WESTERLY — Hundreds gathered Saturday in Wilcox Park as relics, records, and souvenirs were removed from a time capsule buried deep under the ground about 50 years ago.
The good-natured crowd strained to get a look as the final screw was unfastened, allowing a glimpse into the stainless steel receptacle that was sealed with lead and packed with items including a phone book, copies of The Sun and other newspapers, locally produced mechanical items, photographs, granite samples from the Westerly Granite Co. and much more.
"I first noticed this capsule in 1969, I was 6 years old and I've been been watching that capsule ever since," said Timothy Coyle.
Coyle, whose father, Francis "Pat" Coyle, was a reporter at The Sun for more than 20 years, traveled from his home in Brockton, Mass., for the time capsule reveal, one of a year's worth of events organized by the Town of Westerly 350th Anniversary Committee established by the Ocean Community Chamber of Commerce.
The capsule, which was attached to 8 inches of concrete, was unearthed Friday during an operation that took about eight hours, according to Alan Peck, the park's manager. Starting with shovels and picks, the work crew eventually needed a jackhammer and a mechanical hoe to pull the mass up out of the ground.
Saturday's event was about history and industry, along with other threads in the fabric of the community. Town Council President Christopher Duhamel recalled the search he and his wide undertook when they looked for a place to raise a family. They considered communities along the entire East Coast before they found the right place, he said.
"Westerly was unique over all the other neighborhoods we looked at ... we recognized there are great strong families in Westerly that grew up over generations. The families opened their hearts up to our new family, they welcomed us in every aspect," said Duhamel, who along with former Town Council President Diana Serra, is co-chairing the 350th Anniversary Committee.
Council member Caswell Cooke Jr., co-chair of the Anniversary Committee's time capsule subcommittee, recalled his discovery of the time capsule when he was a young boy flying a kite in the park with his mother in 1979. A Sun staffer happened to be in the park that day and took a photograph of the 5-year old Cooke, who showed Saturday's audience a news clip to prove it. He remained intrigued by the capsule.
"I told myself some day I'm going to dig that thing up," said Cooke, who acted as master of ceremonies on Saturday.
Serra said that the "passion and dedication" of the Westerly Tercentenary Committee was evidenced by its decision to pack the time capsule with "the examples of pride that they wanted to share with this community."
Chris Green, co-chair of the time capsule subcommittee, recalled growing up on Park Avenue and playing in the park. She jumped at the chance to help coordinate this year's events. "I felt compelled to be a part of the history that also seemed to be a part of the fabric of my own life for the past 50 years," she said.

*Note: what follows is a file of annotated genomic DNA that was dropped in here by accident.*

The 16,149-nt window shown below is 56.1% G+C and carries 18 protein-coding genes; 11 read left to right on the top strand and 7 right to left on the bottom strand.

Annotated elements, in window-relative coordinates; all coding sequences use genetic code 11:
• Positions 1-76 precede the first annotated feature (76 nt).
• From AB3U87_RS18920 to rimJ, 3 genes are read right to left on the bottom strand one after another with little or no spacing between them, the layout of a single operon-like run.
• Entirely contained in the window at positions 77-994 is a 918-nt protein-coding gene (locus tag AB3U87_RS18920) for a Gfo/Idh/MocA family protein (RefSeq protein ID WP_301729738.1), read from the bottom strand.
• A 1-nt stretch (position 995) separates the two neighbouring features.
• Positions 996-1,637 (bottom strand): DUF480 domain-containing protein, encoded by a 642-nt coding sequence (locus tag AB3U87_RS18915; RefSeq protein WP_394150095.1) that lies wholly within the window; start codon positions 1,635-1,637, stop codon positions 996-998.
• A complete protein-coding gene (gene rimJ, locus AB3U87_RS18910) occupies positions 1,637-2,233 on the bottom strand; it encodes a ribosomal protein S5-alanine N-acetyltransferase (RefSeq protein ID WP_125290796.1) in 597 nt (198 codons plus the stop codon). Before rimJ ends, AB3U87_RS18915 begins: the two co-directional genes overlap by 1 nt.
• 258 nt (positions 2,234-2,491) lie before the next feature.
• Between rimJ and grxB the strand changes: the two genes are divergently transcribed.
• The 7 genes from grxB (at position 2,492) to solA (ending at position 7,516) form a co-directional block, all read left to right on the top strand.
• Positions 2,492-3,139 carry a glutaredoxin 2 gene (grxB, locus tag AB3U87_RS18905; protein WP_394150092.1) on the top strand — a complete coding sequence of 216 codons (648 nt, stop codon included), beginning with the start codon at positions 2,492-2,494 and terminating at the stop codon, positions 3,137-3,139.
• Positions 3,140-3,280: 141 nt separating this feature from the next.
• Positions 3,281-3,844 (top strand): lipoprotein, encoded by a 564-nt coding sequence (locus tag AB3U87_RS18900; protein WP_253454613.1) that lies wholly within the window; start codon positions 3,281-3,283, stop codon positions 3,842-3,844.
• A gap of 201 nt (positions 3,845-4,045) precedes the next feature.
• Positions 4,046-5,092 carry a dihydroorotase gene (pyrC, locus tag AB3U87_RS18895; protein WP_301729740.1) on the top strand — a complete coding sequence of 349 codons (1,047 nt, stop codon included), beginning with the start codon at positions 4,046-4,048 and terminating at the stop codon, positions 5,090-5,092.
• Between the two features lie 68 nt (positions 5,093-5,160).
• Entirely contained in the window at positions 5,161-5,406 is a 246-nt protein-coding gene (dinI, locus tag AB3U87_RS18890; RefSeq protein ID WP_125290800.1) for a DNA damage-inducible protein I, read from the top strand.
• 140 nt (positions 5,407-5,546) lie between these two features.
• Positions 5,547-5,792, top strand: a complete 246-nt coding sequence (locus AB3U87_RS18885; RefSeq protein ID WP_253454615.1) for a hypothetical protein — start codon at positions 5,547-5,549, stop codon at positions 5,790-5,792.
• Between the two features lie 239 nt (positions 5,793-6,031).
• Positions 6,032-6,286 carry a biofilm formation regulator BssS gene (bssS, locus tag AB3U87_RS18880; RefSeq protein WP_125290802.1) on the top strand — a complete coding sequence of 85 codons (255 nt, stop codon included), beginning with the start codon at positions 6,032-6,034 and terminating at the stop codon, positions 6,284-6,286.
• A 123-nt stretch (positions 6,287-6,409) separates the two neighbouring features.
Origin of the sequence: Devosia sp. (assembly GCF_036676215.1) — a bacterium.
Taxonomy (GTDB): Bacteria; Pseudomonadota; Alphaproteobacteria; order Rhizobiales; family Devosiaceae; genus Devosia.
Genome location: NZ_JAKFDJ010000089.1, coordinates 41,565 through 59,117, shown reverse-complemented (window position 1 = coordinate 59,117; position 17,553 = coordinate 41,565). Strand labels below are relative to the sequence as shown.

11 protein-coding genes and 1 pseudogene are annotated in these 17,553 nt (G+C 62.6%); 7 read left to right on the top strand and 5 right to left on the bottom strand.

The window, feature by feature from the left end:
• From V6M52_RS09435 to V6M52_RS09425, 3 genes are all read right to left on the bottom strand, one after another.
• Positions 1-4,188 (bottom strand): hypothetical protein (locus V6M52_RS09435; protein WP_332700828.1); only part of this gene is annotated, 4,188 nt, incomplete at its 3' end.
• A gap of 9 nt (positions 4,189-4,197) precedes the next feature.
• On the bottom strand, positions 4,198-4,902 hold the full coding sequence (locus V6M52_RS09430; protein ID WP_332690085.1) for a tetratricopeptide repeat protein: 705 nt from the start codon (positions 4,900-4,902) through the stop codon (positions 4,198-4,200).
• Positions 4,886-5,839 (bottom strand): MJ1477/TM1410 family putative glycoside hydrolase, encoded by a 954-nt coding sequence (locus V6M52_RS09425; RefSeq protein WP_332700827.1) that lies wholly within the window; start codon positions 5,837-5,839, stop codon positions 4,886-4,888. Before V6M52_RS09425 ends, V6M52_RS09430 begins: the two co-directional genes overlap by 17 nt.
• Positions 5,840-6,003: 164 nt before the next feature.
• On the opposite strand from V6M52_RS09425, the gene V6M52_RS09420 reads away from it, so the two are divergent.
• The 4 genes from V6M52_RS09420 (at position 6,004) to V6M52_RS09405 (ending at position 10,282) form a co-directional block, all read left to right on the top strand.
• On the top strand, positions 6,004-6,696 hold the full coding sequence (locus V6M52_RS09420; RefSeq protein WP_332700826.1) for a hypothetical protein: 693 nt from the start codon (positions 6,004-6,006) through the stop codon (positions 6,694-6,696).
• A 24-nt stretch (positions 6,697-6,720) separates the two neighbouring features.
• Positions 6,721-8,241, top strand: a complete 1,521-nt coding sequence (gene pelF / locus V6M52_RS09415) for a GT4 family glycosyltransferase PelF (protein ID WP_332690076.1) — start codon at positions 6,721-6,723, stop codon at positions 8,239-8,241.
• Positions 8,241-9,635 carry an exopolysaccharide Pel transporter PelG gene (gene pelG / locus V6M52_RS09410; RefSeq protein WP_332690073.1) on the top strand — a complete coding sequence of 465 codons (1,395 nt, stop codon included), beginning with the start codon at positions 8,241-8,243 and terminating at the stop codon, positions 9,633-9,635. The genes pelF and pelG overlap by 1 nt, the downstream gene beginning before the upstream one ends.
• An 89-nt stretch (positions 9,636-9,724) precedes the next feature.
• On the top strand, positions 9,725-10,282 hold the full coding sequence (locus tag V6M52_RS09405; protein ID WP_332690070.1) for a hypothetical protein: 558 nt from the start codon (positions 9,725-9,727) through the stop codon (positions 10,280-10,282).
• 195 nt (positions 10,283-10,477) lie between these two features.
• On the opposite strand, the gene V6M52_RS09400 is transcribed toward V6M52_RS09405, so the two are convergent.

Green's son, Gregory, attended the event with his friend, Giovanna Czerkiewicz. Green took photos and video. "It's amazing, all of the stuff is very cool to see," Green said.
Joseph Iacoi, a member of the Westerly High School Class of 1969, recalled his class celebrating the town's tercentenary. A policy banning facial hair was waived to allow for beards and mustaches that reflected the style of 1669, he said. He also recalled a production of Thornton Wilder's "Our Town" and a parade that started at the old Almacs Shopping Center on Granite Street.
"Our town, one of the most scenic in New England, is steeped in historic tradition and pride," Iacoi said
State Sen. Dennis Algiere, who was 9 years old in 1969, recalled the turbulent events of the 1960s including the assassination of Robert Kennedy and the Vietnam War.
"The community probably needed something like this in 1969 because '68 was a tough time, but overall what you have is a community that has weathered tough times and good times. The people of the community always come together and that's evident today by the people interested in what happened in 1969, and at the end of the day this is fun," Algiere said.
After the items were removed from the capsule and shown to the audience they were placed on a table set up under a tent. Westerly resident Louis Renna, who attend the event with his wife, Marsha, and son-in-law Colin Burns, studied the industrial items and said they brought back memories of his father's business and a friend who worked for the Cottrell Co., the printing press manufacturer in Pawcatuck. The Rennas' daughter, Rebecca, played in the Westerly Band, which provided musical accompaniment throughout the morning. "It's wonderful, really nice," Renna said of the event.
Cooke dedicated the day to Joseph Cugini, who served on the committee that organized the tercentenary events. The committee left seed money that was used to help pay for this year's events. Cugini died on June 15 at age of 89. His wife Betty and other family members were on hand Saturday.
A new time capsule will be buried in the park in September.